The benefits of ecology : Vitra…
The benefits of ecology
Vitra…
W.S., July 2, 2018
Reflexion of The Week...

The question of a company's ecological accountability is usually discussed in a way that hardly inspires a great deal of interest. It is typically dealt with as a moral commitment to a socially defined standard. Rather than regarding environmental responsibility in production processes as an unavoidable obligation to external agencies, it can be seen as part of the value and usefulness of a consumer good. Rather than viewing the ecological impact of a product as something that primarily increases costs, it can be approached as a design task.


Butterfly Stool by Sori Yanagi, 1954_Vitra
Butterfly Stool by Sori Yanagi, 1954_Vitra


As a consequence of natural disasters and exponentially growing landfills, a nascent awareness of environmental issues arose in industrialised nations during the early 1980s, eventually leading to a social consensus. This was not, however, the initial source of Vitra's engagement with the topic. Again it was the Eameses' way of thinking that guided Vitra from the outset. Although the current meanings of “environmentalism” and “ecology” did not exist at the time, Charles and Ray Eames always recognised ethical and social components in design. It was their objective to get “the most of the best to the greatest number of people for the least”, and they regarded industrial production methods as the means to achieving this goal. Purely formal considerations, on the other hand, had no autonomous significance for them. They never would have concurred with a definition of design as a mere attribute of an elitist category of consumer products. Their ethical definition of quality included the longevity of the final product, as well as the replaceability of individual parts for that purpose.

Eames Plastic Armchair DAR by Charles & Ray Eames, 1950_Melanie Hofmann
Eames Plastic Armchair DAR by Charles & Ray Eames, 1950_Melanie Hofmann


Lounge Chair par Charles & Ray Eames, 1956_Lena Amuat.
Lounge Chair par Charles & Ray Eames, 1956_Lena Amuat.


This was something entirely new: modular furnishings like the chairs in the Plastic Group, with the ingenious structural solution of exposed connections between the various seat shells and bases. All of Vitra's furniture products from this time period demonstrate the realisation that extraordinary longevity – with regard to both physical durability and aesthetic appearance – is the most effective way to reduce waste. Another example of this is the Eames Lounge Chair, which is now regarded as an archetype of modernism. In a playful promotional film shot by the Eameses after the first serial model was completed, the focus is not on the Lounge Chair's prestigious image or luxurious comfort, but on its assembly. Just one man puts the separate structural components of the entire armchair together in only a few minutes, before dropping into its soft cushions at the end. Almost half a century before the term materials separation was coined, all of the Eameses' designs could be disassembled into their constituent parts.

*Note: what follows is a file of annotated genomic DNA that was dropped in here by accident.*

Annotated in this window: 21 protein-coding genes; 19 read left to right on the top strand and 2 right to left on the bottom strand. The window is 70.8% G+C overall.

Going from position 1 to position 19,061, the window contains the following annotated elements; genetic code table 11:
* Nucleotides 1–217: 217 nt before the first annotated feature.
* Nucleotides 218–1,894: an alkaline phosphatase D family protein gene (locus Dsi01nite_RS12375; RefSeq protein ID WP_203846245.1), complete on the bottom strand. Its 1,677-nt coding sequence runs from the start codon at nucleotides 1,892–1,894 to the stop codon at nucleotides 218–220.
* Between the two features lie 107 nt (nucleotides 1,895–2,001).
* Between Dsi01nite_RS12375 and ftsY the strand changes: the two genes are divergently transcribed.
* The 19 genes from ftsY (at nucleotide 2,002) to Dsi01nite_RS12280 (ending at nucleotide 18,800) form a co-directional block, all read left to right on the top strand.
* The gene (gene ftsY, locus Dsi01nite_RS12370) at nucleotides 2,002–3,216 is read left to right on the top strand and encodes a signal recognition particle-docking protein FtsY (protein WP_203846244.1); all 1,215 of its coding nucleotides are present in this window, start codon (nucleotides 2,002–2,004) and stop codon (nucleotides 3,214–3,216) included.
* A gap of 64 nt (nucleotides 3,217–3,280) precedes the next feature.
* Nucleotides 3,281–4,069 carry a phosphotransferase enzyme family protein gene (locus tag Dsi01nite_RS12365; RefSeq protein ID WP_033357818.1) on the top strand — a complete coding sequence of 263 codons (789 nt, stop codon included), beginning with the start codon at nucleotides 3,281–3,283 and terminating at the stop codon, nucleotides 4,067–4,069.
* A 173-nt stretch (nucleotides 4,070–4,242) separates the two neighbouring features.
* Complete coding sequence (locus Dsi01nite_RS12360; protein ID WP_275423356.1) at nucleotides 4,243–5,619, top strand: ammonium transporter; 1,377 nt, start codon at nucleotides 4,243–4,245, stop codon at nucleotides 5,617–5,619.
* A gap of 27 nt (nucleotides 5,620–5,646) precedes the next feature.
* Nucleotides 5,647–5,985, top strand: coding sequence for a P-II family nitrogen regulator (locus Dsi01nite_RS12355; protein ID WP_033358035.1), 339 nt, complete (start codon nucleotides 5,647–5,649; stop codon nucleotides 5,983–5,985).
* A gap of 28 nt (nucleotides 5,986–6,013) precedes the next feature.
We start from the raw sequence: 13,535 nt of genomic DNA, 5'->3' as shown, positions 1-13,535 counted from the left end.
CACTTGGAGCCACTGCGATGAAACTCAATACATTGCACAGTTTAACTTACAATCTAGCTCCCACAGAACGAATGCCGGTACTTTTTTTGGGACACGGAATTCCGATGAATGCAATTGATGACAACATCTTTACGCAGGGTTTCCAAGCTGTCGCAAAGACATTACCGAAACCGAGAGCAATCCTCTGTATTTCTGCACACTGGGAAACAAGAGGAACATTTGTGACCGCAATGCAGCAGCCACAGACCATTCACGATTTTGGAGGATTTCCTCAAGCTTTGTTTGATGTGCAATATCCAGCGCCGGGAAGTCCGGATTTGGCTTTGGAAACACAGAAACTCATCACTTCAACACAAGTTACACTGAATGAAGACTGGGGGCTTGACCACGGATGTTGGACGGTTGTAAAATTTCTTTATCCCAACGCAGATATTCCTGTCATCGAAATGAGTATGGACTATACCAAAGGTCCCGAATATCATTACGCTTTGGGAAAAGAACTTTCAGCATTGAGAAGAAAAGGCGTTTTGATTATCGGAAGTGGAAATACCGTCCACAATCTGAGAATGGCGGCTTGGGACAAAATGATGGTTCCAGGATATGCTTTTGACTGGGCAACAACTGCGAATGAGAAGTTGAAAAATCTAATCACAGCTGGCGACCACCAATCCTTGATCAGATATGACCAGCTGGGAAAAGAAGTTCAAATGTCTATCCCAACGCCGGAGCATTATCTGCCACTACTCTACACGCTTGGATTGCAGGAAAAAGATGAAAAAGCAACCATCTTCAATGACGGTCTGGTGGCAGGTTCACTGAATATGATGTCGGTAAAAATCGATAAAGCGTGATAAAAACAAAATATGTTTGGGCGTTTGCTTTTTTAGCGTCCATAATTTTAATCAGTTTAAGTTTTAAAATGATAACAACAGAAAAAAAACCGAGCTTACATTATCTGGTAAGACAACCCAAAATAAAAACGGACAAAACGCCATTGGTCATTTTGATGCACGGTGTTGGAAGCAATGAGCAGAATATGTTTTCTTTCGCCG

Cone Chair & Cone Stool by Verner Panton, 1958_Isabel Truniger
Cone Chair & Cone Stool by Verner Panton, 1958_Isabel Truniger


Coconut Chair by George Nelson, 1955_Serge Brison
Coconut Chair by George Nelson, 1955_Serge Brison


LCW by Charles & Ray Eames, 1945_Miro Zagnoli
LCW by Charles & Ray Eames, 1945_Miro Zagnoli


Vitra has always been convinced that part of the value and utility of a piece of furniture is naturally contingent on the assurance that neither its production, nor its use, nor its disposal has a harmful effect on the consumer. The essential task of design is defined as much by ecology as it is by beauty and functionality. However, a complex corporation requires more than just philosophical conviction to guarantee that environmental concerns are rec-ognised and scrutinised in the countless steps of manufacturing and marketing. For this reason, the task group “Vitra and the Environment” was es-tablished in 1986. It was the forerunner of today's comprehensive environmental management section. All of the company's activities are assessed against the criteria of environmental protection. Internal audits and systematic inspections by external consultants provide additional verification of continuing progress in every area.

Park Armchair-Park Swivel Armchair by Jasper Morrison, 2004_Isabel Truniger
Park Armchair-Park Swivel Armchair by Jasper Morrison, 2004_Isabel Truniger


Cité by Jean Prouvé, 1930_Isabel Truniger
Cité by Jean Prouvé, 1930_Isabel Truniger


Ravioli Chair & Ottoman by Greg Lynn, 2005_Isabel Truniger
Ravioli Chair & Ottoman by Greg Lynn, 2005_Isabel Truniger


Vitra is committed to an industrial culture based on prudence and rationality. At the core of this commitment is the avoidance of transient styles that are quickly tossed on the rubbish heap of history's fashions and trends. It is expressed in long-lasting products which are meticulously manufactured from superior materials, and which are not only capable of repair, but also of developing a rich patina as they age. The aim is to create products whose aesthetic life expectancy is unquantifiable. Vitra continues to strive toward this ideal.

Soft Pad Chair by Charles & Ray Eames, 1969_Vitra
Soft Pad Chair by Charles & Ray Eames, 1969_Vitra


LCW by Charles & Ray Eames, 1945_Jan Bitter
LCW by Charles & Ray Eames, 1945_Jan Bitter


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